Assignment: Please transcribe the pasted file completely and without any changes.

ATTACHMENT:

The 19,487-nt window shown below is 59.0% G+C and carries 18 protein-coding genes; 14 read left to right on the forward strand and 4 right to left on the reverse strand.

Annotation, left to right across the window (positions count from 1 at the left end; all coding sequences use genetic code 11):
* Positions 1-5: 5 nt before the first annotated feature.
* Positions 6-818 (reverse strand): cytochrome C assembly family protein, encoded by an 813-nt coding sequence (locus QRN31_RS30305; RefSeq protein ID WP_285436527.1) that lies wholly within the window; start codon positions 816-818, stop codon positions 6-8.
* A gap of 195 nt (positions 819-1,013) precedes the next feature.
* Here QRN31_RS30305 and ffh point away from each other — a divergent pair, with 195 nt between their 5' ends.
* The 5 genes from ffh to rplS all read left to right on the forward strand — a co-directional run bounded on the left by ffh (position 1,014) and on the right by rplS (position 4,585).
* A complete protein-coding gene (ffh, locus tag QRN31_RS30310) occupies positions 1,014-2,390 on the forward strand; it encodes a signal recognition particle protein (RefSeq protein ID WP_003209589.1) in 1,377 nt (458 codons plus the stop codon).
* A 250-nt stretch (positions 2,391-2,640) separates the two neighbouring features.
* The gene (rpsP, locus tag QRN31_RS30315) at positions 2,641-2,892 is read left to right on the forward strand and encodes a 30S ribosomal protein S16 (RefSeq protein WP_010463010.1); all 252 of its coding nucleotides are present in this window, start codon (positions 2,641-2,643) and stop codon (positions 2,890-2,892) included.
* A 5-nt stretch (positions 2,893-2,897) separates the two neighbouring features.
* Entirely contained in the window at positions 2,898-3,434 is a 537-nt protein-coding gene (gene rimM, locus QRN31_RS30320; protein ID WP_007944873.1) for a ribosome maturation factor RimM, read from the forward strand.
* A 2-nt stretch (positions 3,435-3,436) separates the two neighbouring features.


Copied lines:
The 19,487-nt window shown below is 59.0% G+C and carries 18 protein-coding genes; 14 read left to right on the forward strand and 4 right to left on the reverse strand.

Annotation, left to right across the window (positions count from 1 at the left end; all coding sequences use genetic code 11):
* Positions 1-5: 5 nt before the first annotated feature.
* Positions 6-818 (reverse strand): cytochrome C assembly family protein, encoded by an 813-nt coding sequence (locus QRN31_RS30305; RefSeq protein ID WP_285436527.1) that lies wholly within the window; start codon positions 816-818, stop codon positions 6-8.
* A gap of 195 nt (positions 819-1,013) precedes the next feature.
* Here QRN31_RS30305 and ffh point away from each other — a divergent pair, with 195 nt between their 5' ends.
* The 5 genes from ffh to rplS all read left to right on the forward strand — a co-directional run bounded on the left by ffh (position 1,014) and on the right by rplS (position 4,585).
* A complete protein-coding gene (ffh, locus tag QRN31_RS30310) occupies positions 1,014-2,390 on the forward strand; it encodes a signal recognition particle protein (RefSeq protein ID WP_003209589.1) in 1,377 nt (458 codons plus the stop codon).
* A 250-nt stretch (positions 2,391-2,640) separates the two neighbouring features.
* The gene (rpsP, locus tag QRN31_RS30315) at positions 2,641-2,892 is read left to right on the forward strand and encodes a 30S ribosomal protein S16 (RefSeq protein WP_010463010.1); all 252 of its coding nucleotides are present in this window, start codon (positions 2,641-2,643) and stop codon (positions 2,890-2,892) included.
* A 5-nt stretch (positions 2,893-2,897) separates the two neighbouring features.
* Entirely contained in the window at positions 2,898-3,434 is a 537-nt protein-coding gene (gene rimM, locus QRN31_RS30320; protein ID WP_007944873.1) for a ribosome maturation factor RimM, read from the forward strand.
* A 2-nt stretch (positions 3,435-3,436) separates the two neighbouring features.